The government issued contradictory messages yesterday as two agencies disagreed on whether Dolkun Isa, secretary-general of the World Uyghur Congress (WUC), is welcome to visit Taiwan.
In response to a query from the Taipei Times, the Criminal Investigation Bureau said yesterday that if Isa were to enter Taiwan under his real name, he would not be breaking any laws and therefore would not be barred. The bureau has not labeled Isa a terrorist, it said.
The National Immigration Agency (NIA), however, said yesterday that Isa would not be allowed to set foot in Taiwan.
The WUC is an international organization that represents Uighurs in Xinjiang (East Turkestan) and abroad. The Chinese-language Next Magazine reported on Thursday that Isa doubles as the vice chairman of the East Turkestan Liberation Organization, which China lists as a terrorist group, but the UN and the US do not.
Next Magazine reported on Thursday that 15 members of the East Turkestan Liberation Organization, two of whom it said had been “red-listed” by Interpol, had made their way to Taiwan, raising security concerns ahead of the World Games, which opened last night in Kaohsiung.
The NIA said yesterday that Isa visited Taiwan in August 2006 and did not require a visa because he used a German passport. Since then, the agency had no information indicating the Uighur leader had attempted to enter the country.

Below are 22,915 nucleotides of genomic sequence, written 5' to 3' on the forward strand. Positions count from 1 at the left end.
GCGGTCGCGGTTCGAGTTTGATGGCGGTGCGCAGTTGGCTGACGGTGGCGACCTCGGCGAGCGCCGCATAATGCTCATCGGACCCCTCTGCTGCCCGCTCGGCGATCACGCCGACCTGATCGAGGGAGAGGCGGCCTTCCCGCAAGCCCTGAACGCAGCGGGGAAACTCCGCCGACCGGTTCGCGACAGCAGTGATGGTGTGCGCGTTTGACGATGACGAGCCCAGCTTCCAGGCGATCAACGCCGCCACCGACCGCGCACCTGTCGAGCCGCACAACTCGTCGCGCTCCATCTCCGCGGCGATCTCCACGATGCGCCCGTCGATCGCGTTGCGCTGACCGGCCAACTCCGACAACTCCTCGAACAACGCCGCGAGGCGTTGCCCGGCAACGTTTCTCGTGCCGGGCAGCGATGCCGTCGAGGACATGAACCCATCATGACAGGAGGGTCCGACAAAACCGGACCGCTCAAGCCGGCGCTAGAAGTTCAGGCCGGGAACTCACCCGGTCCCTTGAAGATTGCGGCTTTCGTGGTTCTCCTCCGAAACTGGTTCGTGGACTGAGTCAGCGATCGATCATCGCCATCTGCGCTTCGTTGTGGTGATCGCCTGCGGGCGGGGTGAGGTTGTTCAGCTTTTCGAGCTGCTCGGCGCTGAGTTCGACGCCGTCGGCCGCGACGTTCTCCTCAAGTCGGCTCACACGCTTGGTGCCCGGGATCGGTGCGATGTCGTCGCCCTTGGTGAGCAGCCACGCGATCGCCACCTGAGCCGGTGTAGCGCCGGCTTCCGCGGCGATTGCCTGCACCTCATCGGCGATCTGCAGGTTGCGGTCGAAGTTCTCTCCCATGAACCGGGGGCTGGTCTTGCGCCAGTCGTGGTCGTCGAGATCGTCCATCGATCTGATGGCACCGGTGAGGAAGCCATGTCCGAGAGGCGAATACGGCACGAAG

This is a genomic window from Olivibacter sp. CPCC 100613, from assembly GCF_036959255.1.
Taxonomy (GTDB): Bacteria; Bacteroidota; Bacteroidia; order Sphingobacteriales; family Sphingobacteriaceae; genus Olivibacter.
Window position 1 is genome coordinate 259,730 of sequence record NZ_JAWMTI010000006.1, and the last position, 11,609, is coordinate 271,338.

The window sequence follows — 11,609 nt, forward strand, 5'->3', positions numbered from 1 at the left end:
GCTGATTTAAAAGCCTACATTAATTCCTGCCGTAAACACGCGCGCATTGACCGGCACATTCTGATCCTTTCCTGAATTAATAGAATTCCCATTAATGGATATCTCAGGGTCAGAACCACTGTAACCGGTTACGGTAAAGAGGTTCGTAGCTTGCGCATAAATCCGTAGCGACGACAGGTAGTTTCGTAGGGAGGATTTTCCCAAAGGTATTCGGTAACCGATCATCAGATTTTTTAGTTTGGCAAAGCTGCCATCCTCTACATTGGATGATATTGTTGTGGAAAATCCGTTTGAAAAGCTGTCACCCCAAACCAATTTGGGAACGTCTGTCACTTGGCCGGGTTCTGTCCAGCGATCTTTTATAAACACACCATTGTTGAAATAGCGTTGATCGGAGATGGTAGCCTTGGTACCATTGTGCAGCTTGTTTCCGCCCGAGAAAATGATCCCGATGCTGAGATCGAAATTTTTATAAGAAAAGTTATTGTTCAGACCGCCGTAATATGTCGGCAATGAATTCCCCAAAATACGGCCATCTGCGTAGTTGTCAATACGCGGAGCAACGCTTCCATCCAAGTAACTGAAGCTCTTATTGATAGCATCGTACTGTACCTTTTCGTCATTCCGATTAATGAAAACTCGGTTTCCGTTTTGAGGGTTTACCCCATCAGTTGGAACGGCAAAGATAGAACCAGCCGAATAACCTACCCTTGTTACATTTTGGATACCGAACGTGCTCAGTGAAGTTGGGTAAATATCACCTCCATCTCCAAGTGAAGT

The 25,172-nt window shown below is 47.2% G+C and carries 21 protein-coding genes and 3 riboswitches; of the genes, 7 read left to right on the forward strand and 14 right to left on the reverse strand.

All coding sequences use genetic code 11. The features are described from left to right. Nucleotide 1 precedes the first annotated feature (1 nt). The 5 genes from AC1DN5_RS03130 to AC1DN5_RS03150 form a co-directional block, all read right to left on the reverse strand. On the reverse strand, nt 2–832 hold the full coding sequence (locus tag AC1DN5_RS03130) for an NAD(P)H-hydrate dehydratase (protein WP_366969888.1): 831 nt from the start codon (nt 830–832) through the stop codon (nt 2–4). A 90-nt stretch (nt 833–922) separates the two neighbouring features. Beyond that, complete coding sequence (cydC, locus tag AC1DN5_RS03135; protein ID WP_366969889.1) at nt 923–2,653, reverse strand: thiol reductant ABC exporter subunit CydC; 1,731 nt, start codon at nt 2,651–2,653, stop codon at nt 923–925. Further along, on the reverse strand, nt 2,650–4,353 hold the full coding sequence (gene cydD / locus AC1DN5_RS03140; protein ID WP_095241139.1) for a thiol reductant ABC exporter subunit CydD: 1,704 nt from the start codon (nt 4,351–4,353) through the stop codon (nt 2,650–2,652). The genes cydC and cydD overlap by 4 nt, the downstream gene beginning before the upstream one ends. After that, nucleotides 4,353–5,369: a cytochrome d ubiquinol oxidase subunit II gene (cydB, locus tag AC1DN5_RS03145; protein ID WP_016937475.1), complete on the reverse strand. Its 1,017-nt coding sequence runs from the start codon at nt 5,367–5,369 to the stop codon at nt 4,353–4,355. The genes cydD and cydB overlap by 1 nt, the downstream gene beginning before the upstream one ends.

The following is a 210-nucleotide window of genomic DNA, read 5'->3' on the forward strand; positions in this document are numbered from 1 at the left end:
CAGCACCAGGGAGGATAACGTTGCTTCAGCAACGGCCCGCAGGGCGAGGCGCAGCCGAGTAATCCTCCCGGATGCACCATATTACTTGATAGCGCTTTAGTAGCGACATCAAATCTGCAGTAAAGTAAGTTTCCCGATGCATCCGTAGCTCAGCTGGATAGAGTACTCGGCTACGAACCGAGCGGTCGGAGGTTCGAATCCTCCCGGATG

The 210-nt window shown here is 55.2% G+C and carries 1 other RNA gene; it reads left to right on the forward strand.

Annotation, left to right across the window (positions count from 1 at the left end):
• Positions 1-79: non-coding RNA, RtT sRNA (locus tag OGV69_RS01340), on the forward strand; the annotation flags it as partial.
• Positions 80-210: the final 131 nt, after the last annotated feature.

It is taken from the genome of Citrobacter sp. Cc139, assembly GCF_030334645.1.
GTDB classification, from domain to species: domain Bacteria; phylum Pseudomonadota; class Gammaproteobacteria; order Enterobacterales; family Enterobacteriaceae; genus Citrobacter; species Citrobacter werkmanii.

Yang Wen-kai (楊文凱), the head of the International Affairs Division at the NIA, said Isa had been listed as “persona non grata” and that the East Turkestan Liberation Organization was deemed a potential terrorist group by the Taiwan government for threatening to plant bombs at last year’s Beijing Olympics.
“Given the fact there was a recent Uighur uprising in Xinjiang and there will be many Chinese athletes taking part in the games, such an individual would not be able to enter the country at this time,” he said, adding that it would be “impossible” for Isa to enter Taiwan because of his suspected links to a terrorist group.
When asked why Taiwan considers the East Turkestan Liberation Organization a terrorist organization, even though the UN and the US do not, Yang said: “We got our information from a friendly country,” but adamantly refused to name the country.
“We must prohibit anyone who has ever made a verbal threat to do harm at a large sporting event, whether or not he is recognized as a terrorist,” Chinese Nationalist Party (KMT) Legislator Liu Sheng-liang (劉盛良) said when asked for comment, adding that the restriction on Isa and the East Turkestan Liberation Organization during the World Games was purely out of public security concerns and had nothing to do with the recent rioting by Uighurs in Xinjiang.
Democratic Progressive Party Legislator Tsai Huang-liang (蔡煌瑯), however, said the NIA’s action would taint Taiwan’s image as a supporter of human rights and that it was an obvious move to appease China.
ADDITIONAL REPORTING BY SHELLEY HUANG